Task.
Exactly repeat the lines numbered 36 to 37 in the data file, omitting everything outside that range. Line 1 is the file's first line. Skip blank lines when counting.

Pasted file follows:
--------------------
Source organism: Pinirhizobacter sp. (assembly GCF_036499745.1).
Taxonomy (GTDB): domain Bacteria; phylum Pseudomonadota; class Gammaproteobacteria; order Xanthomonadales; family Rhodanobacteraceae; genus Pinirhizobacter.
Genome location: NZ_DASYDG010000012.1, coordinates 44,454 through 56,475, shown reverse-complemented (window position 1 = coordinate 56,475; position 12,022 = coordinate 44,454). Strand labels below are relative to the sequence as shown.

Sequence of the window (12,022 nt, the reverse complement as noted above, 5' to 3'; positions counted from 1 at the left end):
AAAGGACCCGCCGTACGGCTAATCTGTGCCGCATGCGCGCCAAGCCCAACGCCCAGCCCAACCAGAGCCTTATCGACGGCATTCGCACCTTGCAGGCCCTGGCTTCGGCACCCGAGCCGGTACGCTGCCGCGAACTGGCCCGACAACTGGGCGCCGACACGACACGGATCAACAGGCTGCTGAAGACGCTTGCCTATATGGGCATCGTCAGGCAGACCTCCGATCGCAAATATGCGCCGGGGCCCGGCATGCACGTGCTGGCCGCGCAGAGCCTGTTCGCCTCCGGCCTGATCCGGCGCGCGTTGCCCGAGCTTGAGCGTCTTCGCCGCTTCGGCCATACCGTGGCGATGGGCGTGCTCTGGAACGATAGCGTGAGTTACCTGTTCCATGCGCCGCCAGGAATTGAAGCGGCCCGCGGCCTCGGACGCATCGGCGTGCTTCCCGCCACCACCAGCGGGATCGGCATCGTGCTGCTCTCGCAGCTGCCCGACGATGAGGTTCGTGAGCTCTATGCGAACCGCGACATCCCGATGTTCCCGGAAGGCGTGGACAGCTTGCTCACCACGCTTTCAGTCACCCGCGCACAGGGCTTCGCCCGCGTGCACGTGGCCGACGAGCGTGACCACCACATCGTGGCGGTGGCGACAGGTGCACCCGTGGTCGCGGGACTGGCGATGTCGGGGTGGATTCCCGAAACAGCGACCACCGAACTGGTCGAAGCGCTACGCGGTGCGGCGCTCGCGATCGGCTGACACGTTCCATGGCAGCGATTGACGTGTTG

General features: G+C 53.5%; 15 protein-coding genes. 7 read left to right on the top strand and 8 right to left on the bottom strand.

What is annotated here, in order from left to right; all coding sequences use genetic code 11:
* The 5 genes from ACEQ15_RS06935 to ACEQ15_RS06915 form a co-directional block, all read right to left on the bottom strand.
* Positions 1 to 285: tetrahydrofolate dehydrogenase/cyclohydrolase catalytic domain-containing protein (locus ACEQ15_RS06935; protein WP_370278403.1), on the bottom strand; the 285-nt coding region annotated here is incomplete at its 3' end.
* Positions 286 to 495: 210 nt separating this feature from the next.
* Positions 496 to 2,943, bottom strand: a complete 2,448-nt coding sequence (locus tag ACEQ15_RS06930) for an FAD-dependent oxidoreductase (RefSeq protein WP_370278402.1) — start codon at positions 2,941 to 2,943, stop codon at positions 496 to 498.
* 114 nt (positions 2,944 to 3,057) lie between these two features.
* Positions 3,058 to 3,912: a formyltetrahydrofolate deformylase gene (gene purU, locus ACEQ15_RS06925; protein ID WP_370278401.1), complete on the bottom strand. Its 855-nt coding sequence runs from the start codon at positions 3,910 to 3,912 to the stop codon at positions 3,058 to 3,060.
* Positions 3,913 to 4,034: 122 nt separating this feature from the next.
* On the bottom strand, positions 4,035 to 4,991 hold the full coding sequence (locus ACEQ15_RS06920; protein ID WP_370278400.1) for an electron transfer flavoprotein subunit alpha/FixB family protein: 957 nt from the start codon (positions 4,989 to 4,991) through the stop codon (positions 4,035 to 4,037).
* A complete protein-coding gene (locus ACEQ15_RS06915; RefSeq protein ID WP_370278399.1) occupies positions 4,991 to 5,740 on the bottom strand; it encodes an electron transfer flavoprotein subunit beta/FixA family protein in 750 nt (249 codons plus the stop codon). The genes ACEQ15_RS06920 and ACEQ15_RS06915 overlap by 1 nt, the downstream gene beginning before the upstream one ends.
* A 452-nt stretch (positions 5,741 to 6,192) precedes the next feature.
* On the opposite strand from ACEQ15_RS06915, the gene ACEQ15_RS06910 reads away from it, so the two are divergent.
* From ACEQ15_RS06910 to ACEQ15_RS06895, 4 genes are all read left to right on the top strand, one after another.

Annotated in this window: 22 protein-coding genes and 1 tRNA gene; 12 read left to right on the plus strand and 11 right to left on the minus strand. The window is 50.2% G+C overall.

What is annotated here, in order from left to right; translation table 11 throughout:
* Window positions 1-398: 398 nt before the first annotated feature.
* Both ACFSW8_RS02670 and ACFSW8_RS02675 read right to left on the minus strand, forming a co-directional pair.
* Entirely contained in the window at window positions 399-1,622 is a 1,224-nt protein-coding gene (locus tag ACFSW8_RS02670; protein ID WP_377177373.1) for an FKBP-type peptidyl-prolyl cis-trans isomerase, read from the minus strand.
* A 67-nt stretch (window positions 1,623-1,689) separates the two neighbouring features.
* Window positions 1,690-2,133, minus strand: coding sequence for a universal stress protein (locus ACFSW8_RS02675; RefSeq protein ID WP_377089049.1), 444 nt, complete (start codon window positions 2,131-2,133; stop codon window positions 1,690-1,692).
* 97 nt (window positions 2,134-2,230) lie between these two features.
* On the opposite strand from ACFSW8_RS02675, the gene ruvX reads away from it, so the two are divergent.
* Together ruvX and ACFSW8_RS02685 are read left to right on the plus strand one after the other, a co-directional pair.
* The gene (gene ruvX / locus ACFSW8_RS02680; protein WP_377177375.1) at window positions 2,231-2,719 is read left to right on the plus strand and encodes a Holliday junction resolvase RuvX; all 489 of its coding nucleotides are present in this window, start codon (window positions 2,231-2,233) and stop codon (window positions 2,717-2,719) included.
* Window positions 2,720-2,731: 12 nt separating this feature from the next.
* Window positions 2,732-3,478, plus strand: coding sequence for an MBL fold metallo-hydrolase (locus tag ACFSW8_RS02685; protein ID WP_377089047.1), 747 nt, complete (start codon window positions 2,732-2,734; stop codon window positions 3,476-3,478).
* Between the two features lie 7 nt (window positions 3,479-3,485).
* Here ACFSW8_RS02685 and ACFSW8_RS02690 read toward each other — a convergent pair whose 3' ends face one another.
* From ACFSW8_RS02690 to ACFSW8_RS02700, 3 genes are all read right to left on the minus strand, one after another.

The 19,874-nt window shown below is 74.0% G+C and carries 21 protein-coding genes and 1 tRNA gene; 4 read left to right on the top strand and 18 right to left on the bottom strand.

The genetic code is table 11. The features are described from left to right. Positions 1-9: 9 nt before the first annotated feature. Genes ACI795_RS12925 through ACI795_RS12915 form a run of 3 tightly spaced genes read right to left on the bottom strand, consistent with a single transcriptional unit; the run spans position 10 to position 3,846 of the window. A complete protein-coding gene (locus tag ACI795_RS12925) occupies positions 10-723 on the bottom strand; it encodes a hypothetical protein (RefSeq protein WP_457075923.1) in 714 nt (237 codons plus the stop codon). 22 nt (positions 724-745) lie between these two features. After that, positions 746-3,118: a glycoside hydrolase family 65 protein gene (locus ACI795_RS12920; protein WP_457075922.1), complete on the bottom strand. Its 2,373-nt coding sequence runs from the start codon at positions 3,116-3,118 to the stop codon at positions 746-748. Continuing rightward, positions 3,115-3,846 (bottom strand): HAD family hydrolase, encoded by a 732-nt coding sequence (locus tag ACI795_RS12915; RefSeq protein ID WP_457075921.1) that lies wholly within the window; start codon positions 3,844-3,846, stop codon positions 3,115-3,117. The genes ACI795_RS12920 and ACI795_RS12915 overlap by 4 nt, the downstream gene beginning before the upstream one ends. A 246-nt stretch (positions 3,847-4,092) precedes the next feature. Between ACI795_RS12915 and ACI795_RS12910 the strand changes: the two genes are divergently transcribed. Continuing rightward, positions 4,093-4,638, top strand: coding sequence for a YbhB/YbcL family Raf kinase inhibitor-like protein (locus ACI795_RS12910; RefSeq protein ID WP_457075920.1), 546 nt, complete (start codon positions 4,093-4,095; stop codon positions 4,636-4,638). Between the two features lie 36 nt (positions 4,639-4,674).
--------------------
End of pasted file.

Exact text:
The 19,874-nt window shown below is 74.0% G+C and carries 21 protein-coding genes and 1 tRNA gene; 4 read left to right on the top strand and 18 right to left on the bottom strand.

The genetic code is table 11. The features are described from left to right. Positions 1-9: 9 nt before the first annotated feature. Genes ACI795_RS12925 through ACI795_RS12915 form a run of 3 tightly spaced genes read right to left on the bottom strand, consistent with a single transcriptional unit; the run spans position 10 to position 3,846 of the window. A complete protein-coding gene (locus tag ACI795_RS12925) occupies positions 10-723 on the bottom strand; it encodes a hypothetical protein (RefSeq protein WP_457075923.1) in 714 nt (237 codons plus the stop codon). 22 nt (positions 724-745) lie between these two features. After that, positions 746-3,118: a glycoside hydrolase family 65 protein gene (locus ACI795_RS12920; protein WP_457075922.1), complete on the bottom strand. Its 2,373-nt coding sequence runs from the start codon at positions 3,116-3,118 to the stop codon at positions 746-748. Continuing rightward, positions 3,115-3,846 (bottom strand): HAD family hydrolase, encoded by a 732-nt coding sequence (locus tag ACI795_RS12915; RefSeq protein ID WP_457075921.1) that lies wholly within the window; start codon positions 3,844-3,846, stop codon positions 3,115-3,117. The genes ACI795_RS12920 and ACI795_RS12915 overlap by 4 nt, the downstream gene beginning before the upstream one ends. A 246-nt stretch (positions 3,847-4,092) precedes the next feature. Between ACI795_RS12915 and ACI795_RS12910 the strand changes: the two genes are divergently transcribed. Continuing rightward, positions 4,093-4,638, top strand: coding sequence for a YbhB/YbcL family Raf kinase inhibitor-like protein (locus ACI795_RS12910; RefSeq protein ID WP_457075920.1), 546 nt, complete (start codon positions 4,093-4,095; stop codon positions 4,636-4,638). Between the two features lie 36 nt (positions 4,639-4,674).